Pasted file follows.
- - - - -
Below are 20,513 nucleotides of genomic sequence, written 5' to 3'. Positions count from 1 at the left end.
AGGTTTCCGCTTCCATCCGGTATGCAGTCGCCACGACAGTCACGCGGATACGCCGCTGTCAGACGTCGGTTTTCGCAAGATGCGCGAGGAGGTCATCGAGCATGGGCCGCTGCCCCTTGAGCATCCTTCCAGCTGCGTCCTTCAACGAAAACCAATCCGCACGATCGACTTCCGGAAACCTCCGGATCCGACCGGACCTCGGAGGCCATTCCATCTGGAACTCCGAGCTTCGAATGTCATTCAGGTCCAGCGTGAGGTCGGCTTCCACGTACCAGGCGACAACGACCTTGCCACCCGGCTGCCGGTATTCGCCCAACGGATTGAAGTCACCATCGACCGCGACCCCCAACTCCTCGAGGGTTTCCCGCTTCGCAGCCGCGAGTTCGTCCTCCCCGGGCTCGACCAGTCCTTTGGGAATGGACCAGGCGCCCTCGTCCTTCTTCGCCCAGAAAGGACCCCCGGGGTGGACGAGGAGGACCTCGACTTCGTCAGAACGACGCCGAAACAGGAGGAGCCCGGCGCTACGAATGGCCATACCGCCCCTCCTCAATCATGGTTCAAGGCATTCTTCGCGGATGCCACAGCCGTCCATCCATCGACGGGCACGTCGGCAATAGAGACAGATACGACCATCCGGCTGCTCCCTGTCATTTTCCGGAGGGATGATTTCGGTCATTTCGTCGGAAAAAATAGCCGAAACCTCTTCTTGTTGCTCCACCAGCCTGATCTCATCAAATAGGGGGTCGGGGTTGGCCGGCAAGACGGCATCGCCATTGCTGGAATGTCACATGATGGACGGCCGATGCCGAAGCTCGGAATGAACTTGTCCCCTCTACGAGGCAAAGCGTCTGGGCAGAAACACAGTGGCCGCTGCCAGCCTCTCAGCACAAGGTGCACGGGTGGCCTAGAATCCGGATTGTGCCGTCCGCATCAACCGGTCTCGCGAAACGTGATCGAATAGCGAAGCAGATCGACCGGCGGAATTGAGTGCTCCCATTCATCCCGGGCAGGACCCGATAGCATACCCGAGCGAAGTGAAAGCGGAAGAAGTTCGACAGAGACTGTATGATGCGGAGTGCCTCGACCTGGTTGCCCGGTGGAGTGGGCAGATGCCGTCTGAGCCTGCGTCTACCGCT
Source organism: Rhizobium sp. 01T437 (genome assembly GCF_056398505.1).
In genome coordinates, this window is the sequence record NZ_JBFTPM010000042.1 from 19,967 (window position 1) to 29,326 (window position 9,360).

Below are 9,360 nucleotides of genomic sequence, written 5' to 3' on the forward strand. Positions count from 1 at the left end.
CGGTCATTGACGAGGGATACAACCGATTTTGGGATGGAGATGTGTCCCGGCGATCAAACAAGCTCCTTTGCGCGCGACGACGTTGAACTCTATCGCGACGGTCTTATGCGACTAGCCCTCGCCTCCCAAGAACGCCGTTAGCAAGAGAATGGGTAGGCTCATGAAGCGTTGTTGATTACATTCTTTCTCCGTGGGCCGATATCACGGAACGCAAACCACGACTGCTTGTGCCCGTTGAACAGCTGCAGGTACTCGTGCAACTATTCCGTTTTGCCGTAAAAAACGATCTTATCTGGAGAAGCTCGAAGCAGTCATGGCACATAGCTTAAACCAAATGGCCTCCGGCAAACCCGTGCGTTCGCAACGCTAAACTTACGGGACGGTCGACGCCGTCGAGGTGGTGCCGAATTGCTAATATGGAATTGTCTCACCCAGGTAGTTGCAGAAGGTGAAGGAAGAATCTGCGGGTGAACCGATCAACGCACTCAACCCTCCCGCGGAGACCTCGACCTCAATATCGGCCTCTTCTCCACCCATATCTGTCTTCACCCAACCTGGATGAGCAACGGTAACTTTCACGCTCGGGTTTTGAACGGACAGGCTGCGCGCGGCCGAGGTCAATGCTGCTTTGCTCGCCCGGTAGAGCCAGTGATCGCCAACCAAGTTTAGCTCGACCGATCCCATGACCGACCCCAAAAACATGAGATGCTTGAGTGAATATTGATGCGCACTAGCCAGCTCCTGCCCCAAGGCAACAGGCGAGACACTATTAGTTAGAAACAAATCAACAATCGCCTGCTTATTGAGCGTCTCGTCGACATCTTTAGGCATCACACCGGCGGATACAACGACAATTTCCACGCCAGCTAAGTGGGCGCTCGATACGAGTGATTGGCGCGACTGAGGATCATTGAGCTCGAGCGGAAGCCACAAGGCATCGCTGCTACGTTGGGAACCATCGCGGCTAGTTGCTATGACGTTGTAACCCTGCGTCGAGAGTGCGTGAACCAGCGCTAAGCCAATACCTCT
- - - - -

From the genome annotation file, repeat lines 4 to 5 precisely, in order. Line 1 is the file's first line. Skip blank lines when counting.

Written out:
In genome coordinates, this window is the sequence record NZ_JBFTPM010000042.1 from 19,967 (window position 1) to 29,326 (window position 9,360).

Below are 9,360 nucleotides of genomic sequence, written 5' to 3' on the forward strand. Positions count from 1 at the left end.